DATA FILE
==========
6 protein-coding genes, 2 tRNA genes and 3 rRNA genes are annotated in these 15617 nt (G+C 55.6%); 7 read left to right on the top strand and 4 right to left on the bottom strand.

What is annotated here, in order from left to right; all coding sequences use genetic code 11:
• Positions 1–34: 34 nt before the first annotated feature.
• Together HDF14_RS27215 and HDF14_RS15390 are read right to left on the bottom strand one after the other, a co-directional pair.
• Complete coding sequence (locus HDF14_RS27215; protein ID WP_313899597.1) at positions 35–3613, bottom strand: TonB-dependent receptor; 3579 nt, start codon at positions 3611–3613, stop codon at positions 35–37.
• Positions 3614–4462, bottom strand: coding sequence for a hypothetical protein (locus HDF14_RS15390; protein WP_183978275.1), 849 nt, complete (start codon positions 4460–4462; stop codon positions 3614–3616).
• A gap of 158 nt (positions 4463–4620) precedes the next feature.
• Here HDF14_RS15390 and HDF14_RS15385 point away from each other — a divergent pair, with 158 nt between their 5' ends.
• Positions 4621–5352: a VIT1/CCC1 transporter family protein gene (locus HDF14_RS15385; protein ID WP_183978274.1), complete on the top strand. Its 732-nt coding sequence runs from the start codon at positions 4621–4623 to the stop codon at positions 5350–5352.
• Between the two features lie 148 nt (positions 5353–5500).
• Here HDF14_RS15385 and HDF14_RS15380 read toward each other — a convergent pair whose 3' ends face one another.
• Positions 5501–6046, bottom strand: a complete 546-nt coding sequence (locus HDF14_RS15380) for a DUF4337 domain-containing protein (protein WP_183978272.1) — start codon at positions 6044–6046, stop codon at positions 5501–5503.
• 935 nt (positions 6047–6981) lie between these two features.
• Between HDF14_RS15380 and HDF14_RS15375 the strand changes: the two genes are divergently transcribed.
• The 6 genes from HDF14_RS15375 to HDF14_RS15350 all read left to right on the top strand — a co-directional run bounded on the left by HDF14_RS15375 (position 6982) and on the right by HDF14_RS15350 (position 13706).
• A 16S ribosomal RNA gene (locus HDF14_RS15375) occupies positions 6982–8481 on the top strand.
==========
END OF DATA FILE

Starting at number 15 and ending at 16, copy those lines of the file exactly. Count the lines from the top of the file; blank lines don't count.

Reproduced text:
• The 6 genes from HDF14_RS15375 to HDF14_RS15350 all read left to right on the top strand — a co-directional run bounded on the left by HDF14_RS15375 (position 6982) and on the right by HDF14_RS15350 (position 13706).
• A 16S ribosomal RNA gene (locus HDF14_RS15375) occupies positions 6982–8481 on the top strand.